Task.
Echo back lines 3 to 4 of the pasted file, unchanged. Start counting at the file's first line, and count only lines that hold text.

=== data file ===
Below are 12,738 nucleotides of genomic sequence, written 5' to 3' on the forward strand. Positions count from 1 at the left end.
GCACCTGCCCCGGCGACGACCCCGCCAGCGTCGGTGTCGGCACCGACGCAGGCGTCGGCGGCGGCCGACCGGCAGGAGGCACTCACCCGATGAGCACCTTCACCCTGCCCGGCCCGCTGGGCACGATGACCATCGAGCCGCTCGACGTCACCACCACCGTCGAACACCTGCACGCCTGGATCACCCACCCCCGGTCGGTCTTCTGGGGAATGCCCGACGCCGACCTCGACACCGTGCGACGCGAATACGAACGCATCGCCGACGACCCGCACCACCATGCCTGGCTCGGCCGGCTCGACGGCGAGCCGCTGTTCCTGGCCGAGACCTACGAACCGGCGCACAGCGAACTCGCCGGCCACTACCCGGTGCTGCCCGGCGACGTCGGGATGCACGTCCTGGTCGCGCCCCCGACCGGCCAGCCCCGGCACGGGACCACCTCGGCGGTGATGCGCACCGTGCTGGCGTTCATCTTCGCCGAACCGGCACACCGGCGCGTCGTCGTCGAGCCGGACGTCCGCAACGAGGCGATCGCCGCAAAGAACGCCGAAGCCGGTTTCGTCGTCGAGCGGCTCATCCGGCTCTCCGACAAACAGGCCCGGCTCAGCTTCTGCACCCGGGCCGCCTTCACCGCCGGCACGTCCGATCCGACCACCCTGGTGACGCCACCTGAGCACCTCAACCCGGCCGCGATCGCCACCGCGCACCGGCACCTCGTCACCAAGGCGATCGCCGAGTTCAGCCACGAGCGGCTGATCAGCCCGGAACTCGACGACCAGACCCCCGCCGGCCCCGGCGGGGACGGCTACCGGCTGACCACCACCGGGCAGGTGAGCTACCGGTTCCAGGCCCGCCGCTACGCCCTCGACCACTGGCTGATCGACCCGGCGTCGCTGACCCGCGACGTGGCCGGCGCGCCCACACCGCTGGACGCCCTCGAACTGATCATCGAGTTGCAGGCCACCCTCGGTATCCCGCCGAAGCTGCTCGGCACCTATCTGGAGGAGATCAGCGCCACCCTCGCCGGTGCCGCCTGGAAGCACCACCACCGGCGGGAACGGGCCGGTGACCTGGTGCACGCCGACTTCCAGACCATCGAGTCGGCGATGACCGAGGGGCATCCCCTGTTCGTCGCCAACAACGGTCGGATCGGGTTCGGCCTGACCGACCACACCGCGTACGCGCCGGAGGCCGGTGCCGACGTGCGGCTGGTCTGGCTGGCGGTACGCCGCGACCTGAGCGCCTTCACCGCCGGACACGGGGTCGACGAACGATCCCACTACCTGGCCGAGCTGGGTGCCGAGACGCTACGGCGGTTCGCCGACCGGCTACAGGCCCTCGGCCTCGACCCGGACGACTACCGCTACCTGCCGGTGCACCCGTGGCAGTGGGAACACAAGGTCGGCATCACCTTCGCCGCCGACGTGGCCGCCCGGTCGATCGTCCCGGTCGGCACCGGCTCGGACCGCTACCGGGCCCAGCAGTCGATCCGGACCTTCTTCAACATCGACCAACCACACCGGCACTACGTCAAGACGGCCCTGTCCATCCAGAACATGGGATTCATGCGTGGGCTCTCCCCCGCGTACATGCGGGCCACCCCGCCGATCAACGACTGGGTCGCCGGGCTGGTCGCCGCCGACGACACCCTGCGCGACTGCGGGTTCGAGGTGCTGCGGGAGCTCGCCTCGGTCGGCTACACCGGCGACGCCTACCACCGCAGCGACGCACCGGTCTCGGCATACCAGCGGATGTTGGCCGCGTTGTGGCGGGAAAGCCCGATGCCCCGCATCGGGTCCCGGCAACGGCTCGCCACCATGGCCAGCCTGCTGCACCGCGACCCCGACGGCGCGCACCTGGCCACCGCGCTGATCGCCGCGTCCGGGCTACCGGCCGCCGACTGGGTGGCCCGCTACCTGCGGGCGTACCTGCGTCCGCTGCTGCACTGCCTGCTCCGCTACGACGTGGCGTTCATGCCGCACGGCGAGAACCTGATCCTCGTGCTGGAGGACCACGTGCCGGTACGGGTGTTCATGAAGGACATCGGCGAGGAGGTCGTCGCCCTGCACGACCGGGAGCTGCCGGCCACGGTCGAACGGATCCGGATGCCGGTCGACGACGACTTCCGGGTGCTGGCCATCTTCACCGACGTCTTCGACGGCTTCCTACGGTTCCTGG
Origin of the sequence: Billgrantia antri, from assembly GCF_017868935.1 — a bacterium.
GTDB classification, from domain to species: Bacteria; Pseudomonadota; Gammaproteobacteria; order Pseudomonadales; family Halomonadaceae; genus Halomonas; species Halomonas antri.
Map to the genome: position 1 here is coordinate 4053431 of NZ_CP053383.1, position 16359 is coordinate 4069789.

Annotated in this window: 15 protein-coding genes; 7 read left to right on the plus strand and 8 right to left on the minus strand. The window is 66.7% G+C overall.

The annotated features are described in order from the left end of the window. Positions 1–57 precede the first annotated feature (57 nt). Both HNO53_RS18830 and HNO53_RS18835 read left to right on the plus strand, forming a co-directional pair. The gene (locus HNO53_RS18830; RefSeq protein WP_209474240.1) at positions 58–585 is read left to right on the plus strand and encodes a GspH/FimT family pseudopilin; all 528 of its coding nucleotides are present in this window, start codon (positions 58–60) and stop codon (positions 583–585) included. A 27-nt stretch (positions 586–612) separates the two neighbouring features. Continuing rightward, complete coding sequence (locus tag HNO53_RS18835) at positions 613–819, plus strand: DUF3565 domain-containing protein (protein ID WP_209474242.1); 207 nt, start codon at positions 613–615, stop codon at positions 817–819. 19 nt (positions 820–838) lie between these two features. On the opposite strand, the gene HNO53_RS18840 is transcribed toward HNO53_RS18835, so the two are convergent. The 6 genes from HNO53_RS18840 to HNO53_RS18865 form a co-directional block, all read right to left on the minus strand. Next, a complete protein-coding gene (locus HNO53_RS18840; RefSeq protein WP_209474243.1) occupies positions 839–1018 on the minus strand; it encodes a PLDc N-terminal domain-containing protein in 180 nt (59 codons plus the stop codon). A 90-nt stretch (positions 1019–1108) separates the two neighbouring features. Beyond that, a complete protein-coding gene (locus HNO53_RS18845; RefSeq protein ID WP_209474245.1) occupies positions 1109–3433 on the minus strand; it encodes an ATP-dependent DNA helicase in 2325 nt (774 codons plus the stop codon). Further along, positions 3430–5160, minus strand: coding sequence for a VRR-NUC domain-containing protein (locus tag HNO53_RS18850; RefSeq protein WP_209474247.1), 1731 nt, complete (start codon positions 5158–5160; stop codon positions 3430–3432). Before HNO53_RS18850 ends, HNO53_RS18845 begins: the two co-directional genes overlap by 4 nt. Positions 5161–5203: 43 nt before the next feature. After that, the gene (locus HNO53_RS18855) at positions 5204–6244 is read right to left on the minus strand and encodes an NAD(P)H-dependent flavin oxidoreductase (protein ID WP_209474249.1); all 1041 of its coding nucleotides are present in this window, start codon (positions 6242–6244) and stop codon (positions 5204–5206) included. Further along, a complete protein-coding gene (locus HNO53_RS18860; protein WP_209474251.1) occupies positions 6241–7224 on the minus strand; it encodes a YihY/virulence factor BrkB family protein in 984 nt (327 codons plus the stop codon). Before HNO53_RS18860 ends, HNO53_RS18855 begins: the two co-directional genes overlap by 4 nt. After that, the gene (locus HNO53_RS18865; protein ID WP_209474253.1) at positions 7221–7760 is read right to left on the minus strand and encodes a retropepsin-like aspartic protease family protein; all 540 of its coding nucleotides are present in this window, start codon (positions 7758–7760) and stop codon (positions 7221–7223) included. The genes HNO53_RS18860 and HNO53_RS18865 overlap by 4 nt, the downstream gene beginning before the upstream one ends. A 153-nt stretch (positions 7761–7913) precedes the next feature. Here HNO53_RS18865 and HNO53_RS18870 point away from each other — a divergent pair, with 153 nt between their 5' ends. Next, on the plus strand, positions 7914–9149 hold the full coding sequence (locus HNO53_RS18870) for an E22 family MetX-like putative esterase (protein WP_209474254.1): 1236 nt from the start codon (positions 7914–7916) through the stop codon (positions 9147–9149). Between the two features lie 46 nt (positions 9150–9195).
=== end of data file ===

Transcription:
Origin of the sequence: Billgrantia antri, from assembly GCF_017868935.1 — a bacterium.
GTDB classification, from domain to species: Bacteria; Pseudomonadota; Gammaproteobacteria; order Pseudomonadales; family Halomonadaceae; genus Halomonas; species Halomonas antri.